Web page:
By Tom MacMullen, CASA Chile Fall 2018 (Brown '20)
You would think over 5 months in Chile would feel like a large chunk of time away from the States but the reality is that it has felt like 5 weeks. As cliché as it sounds, it is truly remarkable how fast the semester passes. During the orientation week members of the CASA staff told us that the Spring Semester (Fall in U.S.) in Chile has beautiful weather and before you know it you will be enjoying the sunny, blue sky days of December. This was in July and now I’m sitting at my desk in my host families’ apartment reflecting on my experience here in Santiago with the December sun and blue sky out the window.
When I arrived on July 21st I was nervous. I lacked confidence in my Spanish abilities and felt overwhelmed trying to understand the Chileans. Moreover, I guess I didn’t really do my homework on Santiago and I was completely shocked to see how big and hectic Santiago was. Coming from a town with roughly 6,000 people, I felt ill prepared to navigate the metro, the micro, and the general rush of this capital city. Luckily, this stress was quickly tempered with the help of the CASA orientation week which took us around the city and through the public transport system. Looking back at the worries I had coming into the semester, I can proudly say that I feel I conquered them. Although I’m still nowhere near fluent, I feel much more confident in taking up a conversation in Spanish, and navigating the city of Santiago now feels like navigating my home rather than a big foreign metropolis.
I must admit that Santiago was a place I grew to like. For more than month I would tell people that I didn’t like the city and it was too hectic and big. Over time this attitude changed. As I started to truly navigate the city and become able to hop on the metro and busses with ease, I started to explore the city more and appreciate all the communities and activities that Santiago had to offer. The clubs of Bellavista, the markets of Barrio Franklin, the restaurants in Providencia, and the hikes on the edge of the city were all beautiful parts of the expansive city of Santiago that I became a frequent visitor of. Although I could sit and write just about Santiago, that would be quite ironic because one of the most glaring things I learned while in Chile is that a lot of people see Chile as just Santiago. Incredibly centralized, Santiago contains roughly a third of the entire Chilean population and although I hate to use the word “developed,” Santiago is much more developed than the rest of Chile in the sense that it has towering skyscrapers, an efficient micro and metro, and cafes with Wi-Fi on nearly every corner.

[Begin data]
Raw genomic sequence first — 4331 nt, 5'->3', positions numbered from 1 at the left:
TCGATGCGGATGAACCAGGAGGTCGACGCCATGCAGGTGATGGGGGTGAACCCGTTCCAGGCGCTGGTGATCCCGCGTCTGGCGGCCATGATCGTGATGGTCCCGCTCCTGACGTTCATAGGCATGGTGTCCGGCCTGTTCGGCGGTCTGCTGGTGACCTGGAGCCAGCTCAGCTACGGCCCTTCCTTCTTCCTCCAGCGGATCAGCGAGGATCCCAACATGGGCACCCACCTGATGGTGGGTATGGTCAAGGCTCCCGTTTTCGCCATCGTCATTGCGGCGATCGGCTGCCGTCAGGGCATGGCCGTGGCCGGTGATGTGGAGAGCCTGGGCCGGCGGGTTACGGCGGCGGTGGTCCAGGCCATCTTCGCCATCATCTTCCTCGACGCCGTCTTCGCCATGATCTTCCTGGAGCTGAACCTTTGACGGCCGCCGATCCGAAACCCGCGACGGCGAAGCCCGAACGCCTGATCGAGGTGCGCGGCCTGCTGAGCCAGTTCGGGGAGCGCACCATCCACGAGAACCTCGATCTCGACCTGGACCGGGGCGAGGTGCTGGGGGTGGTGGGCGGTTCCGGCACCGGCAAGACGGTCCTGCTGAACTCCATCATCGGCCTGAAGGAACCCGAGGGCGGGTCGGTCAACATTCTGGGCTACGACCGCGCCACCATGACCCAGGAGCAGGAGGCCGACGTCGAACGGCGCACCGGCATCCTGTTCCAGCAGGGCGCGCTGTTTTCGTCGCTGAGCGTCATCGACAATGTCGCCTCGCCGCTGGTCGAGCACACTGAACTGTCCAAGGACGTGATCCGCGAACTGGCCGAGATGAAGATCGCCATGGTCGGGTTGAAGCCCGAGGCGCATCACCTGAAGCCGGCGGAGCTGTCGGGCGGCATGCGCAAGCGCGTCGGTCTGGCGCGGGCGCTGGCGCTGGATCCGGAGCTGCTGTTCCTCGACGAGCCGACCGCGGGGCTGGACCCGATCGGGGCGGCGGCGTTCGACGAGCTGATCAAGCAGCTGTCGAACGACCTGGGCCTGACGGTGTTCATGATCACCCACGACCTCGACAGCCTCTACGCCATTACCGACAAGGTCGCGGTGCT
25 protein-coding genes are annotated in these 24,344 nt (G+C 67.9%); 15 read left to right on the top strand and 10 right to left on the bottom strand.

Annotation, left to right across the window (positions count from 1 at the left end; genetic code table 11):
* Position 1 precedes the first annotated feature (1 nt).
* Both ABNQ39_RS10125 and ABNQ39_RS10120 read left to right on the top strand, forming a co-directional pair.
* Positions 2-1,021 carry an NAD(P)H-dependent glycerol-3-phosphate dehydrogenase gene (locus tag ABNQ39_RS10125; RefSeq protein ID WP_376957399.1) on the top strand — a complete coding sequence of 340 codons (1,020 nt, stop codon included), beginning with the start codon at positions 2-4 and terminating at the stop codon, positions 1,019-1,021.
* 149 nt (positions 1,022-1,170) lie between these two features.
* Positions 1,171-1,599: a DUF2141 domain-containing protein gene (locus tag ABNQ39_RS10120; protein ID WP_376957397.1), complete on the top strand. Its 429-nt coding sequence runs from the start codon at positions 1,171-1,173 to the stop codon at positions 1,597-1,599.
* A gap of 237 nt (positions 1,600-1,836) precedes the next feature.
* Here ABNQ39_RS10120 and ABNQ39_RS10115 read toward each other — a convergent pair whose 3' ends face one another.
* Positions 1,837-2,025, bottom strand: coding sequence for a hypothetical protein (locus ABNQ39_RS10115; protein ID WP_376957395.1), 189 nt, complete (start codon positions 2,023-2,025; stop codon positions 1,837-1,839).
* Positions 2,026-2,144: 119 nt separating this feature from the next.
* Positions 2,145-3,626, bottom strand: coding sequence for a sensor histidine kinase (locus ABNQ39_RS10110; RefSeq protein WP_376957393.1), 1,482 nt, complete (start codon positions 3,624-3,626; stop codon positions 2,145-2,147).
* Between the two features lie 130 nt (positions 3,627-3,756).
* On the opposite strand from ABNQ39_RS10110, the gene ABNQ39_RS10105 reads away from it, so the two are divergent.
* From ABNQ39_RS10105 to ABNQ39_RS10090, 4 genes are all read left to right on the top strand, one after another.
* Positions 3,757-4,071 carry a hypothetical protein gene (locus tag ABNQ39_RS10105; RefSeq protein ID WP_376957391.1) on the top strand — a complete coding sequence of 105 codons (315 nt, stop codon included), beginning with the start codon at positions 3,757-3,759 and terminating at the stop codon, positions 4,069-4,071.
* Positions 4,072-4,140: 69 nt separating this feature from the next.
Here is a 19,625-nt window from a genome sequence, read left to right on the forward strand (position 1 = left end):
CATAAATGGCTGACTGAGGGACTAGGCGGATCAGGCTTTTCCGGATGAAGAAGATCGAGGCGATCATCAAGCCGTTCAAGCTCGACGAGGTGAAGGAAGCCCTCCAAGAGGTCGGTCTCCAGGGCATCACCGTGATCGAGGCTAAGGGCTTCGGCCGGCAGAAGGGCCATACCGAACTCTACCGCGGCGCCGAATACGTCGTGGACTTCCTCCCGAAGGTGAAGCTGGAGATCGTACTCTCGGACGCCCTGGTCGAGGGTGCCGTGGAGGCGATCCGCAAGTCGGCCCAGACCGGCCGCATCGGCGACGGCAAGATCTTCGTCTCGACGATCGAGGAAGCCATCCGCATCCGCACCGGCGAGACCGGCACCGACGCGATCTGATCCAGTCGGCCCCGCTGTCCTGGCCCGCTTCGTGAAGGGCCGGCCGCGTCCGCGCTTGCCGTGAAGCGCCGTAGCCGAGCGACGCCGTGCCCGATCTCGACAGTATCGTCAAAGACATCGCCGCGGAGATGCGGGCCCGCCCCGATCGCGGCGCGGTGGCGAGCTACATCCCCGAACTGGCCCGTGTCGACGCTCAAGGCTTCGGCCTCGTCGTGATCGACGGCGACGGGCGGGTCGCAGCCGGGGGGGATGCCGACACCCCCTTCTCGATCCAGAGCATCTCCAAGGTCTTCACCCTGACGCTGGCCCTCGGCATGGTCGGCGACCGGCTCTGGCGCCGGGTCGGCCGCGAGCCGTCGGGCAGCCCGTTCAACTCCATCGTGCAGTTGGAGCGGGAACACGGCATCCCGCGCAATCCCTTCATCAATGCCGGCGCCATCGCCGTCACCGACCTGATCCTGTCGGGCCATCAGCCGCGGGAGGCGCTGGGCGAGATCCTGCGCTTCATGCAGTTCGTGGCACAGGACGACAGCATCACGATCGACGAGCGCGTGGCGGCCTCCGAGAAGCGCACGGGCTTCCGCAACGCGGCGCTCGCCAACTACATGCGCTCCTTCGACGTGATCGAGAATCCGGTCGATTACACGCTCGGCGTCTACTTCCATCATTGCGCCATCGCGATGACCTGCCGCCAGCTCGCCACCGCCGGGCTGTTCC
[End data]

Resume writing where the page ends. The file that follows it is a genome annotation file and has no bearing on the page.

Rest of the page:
While many people may dwell on Santiago, my fondest memories of Chile were the times when I was outside the smog filled capital. My visits to Pucón and the Atacama desert were some of the coolest places I’ve visited in my life. Reaching the peak of an active volcano, making new friends in hostels, and biking on a carless highway in the driest dessert, I was truly most happy when traveling throughout the North and South of Chile. The diversity in climate of this long, skinny country made for an array of experiences and as someone who prioritizes the outdoors I was quite content in Chile.
Obviously I spent my semester in Chile, but I think it is also important to reflect on my choice of South America. Studying International Relations, my options for Study Abroad were Western Europe or Latin America. After 5 months here, I must say that I’m so happy with my choice of Latin America. During my time here, I have had the amazing privilege to travel to Chile, Argentina, Bolivia, and Peru. These countries are the most beautiful places I’ve visited and I really question whether I would have ever visited them in my life if I had made the choice to study in Spain. You can always go to Europe and travel to the typical holiday destinations but it seems much rarer that you will find yourself in Santiago, Cusco, or La Paz. If you are looking to study in a Spanish speaking country, I highly recommend you consider the countries of South America. There’s an endless amount of knowledge and experiences to absorb and I’m already planning my return to explore more of this amazing continent.
Salar de Uyuni in Bolivia
Enjoying a wine tasting in Mendoza, Argentina
Plaza Murillo in La Paz
Selfies from Cerro Manquehue in Santiago
Valparaíso with the Fam
The main port of Valparaíso
The El Ateneo Grand Splendid bookstore in Buenos Aires
Trip to the Atacama Desert with the Fam!